In 2017, journalist Asle Olav Rønning from the Norwegian publication «Bistandsaktuelt» visited Indonesia to cover the work carried out on peatlands. Following Mr. Rønning's visit, the Norwegian Embassy in Jakarta had three of his articles translated into English. This is the third of them. The article was published in September 2017.
By Asle Olav Rønning
The national park, which lies near Central Kalimantan’s province capital Palangka Raya, is home to more than 250 various types of trees and 150 different species of birds. It has 6,000 orangutans, one of the world’s largest populations of the species.
The school class from Sumatra has been on a school trip to Central Kalimantan over several days. Today, they do not get to see any orangutans, but there are no sad faces. They have been on an exciting boat trip down a nearly overgrown river, and have seen wilderness up close when wandering through the jungle.
– This is the first time I’ve been in the forest. It’s very fun and a great adventure! We have learned a lot about peatlands and orangutans. I have never seen anything like this before, says 16-year old Elsa Paradila, brimming with enthusiasm.
The student says that she is interested in everything that has to do with nature and animals, and also in natural disasters like volcanic eruptions. At home in Jambi on Sumatra, it is not so easy to go for a walk in the forest, and she adds that her mother is not so eager for her to go hiking.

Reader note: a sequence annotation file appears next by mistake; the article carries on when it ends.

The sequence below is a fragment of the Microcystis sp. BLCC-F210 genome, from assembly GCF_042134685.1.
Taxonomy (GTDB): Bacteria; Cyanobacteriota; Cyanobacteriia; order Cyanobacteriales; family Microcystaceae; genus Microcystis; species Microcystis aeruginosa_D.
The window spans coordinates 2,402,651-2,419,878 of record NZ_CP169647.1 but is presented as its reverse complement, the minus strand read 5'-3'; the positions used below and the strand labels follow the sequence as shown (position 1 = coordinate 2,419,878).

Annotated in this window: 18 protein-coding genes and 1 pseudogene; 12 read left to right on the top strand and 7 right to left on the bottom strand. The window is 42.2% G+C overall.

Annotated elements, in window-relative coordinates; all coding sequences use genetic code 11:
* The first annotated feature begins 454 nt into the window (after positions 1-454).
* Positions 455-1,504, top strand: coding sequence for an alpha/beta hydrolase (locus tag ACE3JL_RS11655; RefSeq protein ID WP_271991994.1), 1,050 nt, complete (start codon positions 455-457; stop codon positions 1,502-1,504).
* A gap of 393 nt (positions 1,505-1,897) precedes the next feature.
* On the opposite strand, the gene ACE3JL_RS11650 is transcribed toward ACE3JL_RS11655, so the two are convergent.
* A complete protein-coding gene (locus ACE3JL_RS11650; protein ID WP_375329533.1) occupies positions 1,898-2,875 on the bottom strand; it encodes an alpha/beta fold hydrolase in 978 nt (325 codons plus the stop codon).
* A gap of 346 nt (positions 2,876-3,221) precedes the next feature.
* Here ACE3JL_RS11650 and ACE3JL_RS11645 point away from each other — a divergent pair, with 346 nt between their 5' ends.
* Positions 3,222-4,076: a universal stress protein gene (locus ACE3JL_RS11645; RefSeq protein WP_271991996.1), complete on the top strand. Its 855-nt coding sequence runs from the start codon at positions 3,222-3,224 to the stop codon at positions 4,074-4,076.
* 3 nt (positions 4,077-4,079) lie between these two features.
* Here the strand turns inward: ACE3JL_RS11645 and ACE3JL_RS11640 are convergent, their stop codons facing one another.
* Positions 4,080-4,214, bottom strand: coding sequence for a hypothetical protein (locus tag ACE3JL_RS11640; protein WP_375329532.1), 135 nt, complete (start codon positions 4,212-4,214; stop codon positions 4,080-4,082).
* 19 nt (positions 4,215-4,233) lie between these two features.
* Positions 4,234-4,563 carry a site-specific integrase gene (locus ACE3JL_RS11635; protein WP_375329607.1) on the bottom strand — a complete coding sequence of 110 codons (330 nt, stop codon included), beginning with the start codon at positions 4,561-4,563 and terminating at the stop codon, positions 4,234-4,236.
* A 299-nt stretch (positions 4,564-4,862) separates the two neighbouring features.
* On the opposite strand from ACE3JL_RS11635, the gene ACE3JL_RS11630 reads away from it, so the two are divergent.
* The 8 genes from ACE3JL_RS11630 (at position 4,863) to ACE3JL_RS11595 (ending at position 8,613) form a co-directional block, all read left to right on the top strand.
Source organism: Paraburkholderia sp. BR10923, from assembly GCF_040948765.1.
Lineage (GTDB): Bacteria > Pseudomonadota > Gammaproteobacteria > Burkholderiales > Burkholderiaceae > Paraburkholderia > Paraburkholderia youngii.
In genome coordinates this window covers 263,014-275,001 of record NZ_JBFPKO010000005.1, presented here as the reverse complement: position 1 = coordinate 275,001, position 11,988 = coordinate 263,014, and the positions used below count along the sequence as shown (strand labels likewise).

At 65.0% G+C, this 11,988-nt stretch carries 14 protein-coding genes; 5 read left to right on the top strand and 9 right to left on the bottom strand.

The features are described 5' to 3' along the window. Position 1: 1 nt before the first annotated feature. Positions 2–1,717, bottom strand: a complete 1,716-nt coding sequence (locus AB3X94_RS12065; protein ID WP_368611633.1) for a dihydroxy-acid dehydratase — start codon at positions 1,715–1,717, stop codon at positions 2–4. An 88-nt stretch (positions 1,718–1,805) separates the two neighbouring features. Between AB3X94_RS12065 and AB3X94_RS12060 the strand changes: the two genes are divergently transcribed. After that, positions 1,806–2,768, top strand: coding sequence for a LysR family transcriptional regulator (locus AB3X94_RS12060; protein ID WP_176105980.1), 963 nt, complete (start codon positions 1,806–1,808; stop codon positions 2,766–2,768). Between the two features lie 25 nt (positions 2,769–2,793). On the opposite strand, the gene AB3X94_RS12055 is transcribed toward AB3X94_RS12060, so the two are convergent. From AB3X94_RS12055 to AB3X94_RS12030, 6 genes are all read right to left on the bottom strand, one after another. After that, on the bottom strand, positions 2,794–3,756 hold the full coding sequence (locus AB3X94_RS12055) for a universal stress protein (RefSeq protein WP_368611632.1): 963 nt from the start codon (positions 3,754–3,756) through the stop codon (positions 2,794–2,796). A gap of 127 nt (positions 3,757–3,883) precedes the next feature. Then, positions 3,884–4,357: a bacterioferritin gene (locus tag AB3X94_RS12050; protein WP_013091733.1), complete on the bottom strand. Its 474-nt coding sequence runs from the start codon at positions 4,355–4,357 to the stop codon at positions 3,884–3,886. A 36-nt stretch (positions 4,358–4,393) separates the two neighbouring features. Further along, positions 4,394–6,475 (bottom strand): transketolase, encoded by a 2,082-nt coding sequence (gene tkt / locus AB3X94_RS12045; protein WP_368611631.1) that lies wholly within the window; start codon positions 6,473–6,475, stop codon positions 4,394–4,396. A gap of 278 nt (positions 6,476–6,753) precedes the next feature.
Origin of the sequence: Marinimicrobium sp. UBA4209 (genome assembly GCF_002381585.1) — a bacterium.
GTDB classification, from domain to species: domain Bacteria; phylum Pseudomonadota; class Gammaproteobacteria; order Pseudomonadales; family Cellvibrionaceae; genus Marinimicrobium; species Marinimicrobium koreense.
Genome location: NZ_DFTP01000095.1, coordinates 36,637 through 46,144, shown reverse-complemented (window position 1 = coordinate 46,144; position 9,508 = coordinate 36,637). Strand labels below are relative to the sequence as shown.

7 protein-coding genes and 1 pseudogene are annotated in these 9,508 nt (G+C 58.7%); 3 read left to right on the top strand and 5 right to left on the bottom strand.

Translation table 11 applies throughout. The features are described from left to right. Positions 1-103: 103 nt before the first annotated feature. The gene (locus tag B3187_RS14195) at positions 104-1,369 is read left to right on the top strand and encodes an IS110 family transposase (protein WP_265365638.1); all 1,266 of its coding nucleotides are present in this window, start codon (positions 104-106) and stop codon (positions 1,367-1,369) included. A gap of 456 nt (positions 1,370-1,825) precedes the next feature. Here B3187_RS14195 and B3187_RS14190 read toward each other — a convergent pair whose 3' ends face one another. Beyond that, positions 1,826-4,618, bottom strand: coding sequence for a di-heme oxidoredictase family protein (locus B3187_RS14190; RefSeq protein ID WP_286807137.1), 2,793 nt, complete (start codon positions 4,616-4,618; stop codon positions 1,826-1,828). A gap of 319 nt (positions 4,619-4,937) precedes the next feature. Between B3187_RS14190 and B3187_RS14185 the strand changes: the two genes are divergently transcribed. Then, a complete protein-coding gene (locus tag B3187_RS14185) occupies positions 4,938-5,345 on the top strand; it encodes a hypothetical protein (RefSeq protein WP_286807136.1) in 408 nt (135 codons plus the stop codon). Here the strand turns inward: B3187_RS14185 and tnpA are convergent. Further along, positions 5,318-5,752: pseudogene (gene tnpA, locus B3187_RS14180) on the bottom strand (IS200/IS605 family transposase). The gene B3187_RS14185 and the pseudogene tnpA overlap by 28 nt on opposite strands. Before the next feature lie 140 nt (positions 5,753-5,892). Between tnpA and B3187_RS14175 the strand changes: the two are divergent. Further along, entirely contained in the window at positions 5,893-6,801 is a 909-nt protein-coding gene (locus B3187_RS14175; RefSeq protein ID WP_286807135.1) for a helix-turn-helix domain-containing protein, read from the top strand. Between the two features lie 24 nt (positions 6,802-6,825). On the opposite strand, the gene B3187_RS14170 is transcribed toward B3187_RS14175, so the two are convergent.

The 16-year-old is not the only one interested in life in the jungle. Noviyanti Nugraheni, one of the national park’s information officers, says that many young people ask questions and are really interested. She sees this as important work for the future.
– In my opinion, it is so important for children and adolescents to learn about the forest. It is not so common in Indonesia that they do this. If we begin with children, it might be normal in the future to conserve nature, says Ms. Nugraheni, hoping this eventually will be integrated into the curriculum.
Noviyanti Nugraheni, information officer with Sebangau National Park, believes it is important for children and adolescents to learn about the forest. Photo: Asle Olav Rønning
Sebangau National Park covers a vast area, more expansive than Hardangervidda national park, the largest national park on mainland Norway. Sebangau was established in 2004, in an area where many trees had been earlier cut down. The area is gradually being restored, though it will take many years before the old trees are replaced.
Norwegian Ministry of Foreign Affairs